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Printed Electronics World
Posted on February 10, 2006 by  & 

Impressions from Printed Electronics USA 05 2/3

Increasing realisation that you should walk before you run
Dr Tommi Wilson Kelley of 3M said "We are trying hard not to over-engineer our devices" and that was indeed a recurring theme of the conference. Speaking on "Larger Area, Lower Resolution OLED Displays" she showed flexible passive matrix OLEDs "Making devices that seem good, or at least good enough, using whatever technologies are available at the time." One example was a simple one hundred pixel OLED display.
The cornucopia of saleable products from T-ink and others
T-ink and others showed how many of these technologies can (and often are) being exploited profitably in primitive form right now and the participants certainly concurred. We saw interactive speaking tablecloths and paper toys demonstrated, iPod pillows, electronically active lottery tickets, printed cooling systems and radio shower curtains are being developed and interactive light emitting and sound emitting packaging is clearly going to become commonplace, often in paper. MeadWestvaco shared concepts of error preventing and event recording healthcare packaging as well as packaging that is electronically reconfigurable so it can be used for a different purpose instead of being trashed when empty. Cypak described a fully printed smart card with keyboard and a 30 cent printed RFID reader.
More organisations needed to commercialise today's printed electronics
The toolkit used by the painfully few innovators actually in the marketplace today is more comprehensive than is commonly realised. Conductors, sensors, batteries, displays, directionally conductive adhesive and more are available today and their imaginative use by VTT Technology of Finland, T-Ink of the US and a handful of others is pivotal in the market. Many delegates had already got that message and had their own devices under development , an example being medical disposables. Several had already done deals with presenter NXT which has a transparent laminar loudspeaker that can be cheap enough to be disposable, yet give excellent sound and even double as a microphone. Such a microphone has zero footprint - you laminate it on your product. Klaus Schroeter of Nanoident Technologies described how his optoelectronic sensors are unusually wide, thin, flexible, light weight and disposable.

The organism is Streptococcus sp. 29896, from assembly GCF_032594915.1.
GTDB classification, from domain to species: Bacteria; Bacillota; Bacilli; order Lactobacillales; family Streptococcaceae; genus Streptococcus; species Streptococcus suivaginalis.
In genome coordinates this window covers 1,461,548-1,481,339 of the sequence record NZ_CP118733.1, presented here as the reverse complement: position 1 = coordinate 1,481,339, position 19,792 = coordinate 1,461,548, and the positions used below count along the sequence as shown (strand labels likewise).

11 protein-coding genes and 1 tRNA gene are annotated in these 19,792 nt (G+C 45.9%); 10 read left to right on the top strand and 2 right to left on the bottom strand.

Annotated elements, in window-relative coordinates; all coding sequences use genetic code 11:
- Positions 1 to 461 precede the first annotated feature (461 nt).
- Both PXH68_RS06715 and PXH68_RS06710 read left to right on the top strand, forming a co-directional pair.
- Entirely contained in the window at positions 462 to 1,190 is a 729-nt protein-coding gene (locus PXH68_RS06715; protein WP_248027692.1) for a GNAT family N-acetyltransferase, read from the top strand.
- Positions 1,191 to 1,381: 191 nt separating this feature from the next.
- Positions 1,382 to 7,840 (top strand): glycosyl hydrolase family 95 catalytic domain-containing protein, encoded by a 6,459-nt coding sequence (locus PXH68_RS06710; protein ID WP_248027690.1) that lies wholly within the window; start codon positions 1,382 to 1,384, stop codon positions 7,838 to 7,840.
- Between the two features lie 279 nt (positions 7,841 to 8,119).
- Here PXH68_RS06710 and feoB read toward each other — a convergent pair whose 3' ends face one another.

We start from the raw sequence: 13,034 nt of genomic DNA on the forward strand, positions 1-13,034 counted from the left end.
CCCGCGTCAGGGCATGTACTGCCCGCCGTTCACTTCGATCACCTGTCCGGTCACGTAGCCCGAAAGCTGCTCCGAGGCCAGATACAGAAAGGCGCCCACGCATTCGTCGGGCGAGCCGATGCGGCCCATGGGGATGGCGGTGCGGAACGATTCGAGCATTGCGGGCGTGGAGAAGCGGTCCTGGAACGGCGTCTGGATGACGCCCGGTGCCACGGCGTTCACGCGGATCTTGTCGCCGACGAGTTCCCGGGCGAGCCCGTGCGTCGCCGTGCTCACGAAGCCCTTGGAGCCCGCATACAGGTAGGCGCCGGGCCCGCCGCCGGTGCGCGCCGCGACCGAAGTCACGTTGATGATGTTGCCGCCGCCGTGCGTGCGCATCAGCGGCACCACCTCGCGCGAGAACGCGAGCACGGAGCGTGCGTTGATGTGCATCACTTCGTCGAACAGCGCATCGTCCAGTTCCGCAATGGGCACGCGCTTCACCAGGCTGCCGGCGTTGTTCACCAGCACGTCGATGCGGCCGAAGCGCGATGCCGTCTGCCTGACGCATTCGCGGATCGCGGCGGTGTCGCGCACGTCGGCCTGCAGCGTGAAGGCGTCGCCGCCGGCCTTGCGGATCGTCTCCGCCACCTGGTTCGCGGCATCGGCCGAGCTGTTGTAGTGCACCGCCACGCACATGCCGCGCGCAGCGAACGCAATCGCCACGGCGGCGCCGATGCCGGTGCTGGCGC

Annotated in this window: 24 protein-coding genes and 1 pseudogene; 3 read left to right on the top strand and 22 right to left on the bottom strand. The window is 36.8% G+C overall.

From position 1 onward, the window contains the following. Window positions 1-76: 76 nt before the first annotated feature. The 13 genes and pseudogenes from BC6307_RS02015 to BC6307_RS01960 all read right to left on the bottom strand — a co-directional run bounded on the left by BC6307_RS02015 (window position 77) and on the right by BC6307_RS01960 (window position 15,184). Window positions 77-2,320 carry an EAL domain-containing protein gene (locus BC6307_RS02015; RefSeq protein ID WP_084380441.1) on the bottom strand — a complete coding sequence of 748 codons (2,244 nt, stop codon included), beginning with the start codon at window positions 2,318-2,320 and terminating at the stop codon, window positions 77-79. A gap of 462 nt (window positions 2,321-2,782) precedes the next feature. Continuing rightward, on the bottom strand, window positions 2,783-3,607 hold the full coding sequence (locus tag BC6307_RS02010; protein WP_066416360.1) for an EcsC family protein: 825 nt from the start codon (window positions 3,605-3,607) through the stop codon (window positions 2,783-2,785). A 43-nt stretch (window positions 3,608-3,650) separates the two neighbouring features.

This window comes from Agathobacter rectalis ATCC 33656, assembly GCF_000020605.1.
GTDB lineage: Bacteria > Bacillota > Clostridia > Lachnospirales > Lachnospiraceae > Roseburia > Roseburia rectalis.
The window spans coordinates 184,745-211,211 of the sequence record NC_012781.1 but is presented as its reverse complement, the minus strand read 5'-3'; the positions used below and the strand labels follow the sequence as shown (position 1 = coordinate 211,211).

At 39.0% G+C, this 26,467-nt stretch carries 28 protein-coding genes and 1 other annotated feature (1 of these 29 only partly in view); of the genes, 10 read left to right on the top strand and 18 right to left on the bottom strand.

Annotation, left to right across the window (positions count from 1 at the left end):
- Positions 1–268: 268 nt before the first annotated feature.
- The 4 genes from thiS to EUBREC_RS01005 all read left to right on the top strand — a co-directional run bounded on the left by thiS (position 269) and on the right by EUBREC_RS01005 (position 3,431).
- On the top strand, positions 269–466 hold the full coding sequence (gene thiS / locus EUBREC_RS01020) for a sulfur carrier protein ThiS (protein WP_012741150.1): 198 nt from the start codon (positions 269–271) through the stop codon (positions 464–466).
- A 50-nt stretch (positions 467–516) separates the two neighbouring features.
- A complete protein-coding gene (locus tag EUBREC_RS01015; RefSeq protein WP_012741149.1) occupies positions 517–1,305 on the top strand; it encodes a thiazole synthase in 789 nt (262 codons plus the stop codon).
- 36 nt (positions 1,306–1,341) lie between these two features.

At last - greater consideration of environmental issues
It was good to see environmental issues come to prominence. It drives the use of paper almost as much as cost does, but concern about ionic silver as well as cost has now led to copper conductive ink being offered, though only for screen printing as yet. It cures at low temperature. Geva Barash of Paralec, a leader in highly conductive inks, said that recycling is going to be a big issue within a few years. However, he felt that copper inks are still a problem because of the need for clean printing areas and avoidance of oxidation. He is working on printed chipless RFID.
Realisation that there is a lot of business to be had with non-OLED displays
Another healthy development was the increasing interest in non OLED displays because although OLEDs are being developed by more companies than those working on other displays and logic, this over-emphasised their importance in our view. Electrochromic, electrophoretic and electrochemical displays received good exposure and their proponents reported many successes at least in terms of successful trials and license deals. The only disappointment was the announcement that Xerox is shutting its Gyricon electrophoretic facility and will now do nothing more than license the technology. It failed to get low cost ($10 per square foot) backplanes for the low cost non-volatile signage it wished to sell. However, for every non-OLED display operation that folds, several new ones appear. Probably reflecting the future trend, Aveso is only offering complete working displays with drive circuits and, where necessary, power.
Poor progress in making organic conductors conduct
Many new formulations of conductor were announced, but getting conductance of more than one hundredth of a Siemens is still elusive.
See the final part of this article on Monday. To learn more, attend Printed Electronics Europe 2006 External Link.

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Posted on: February 10, 2006

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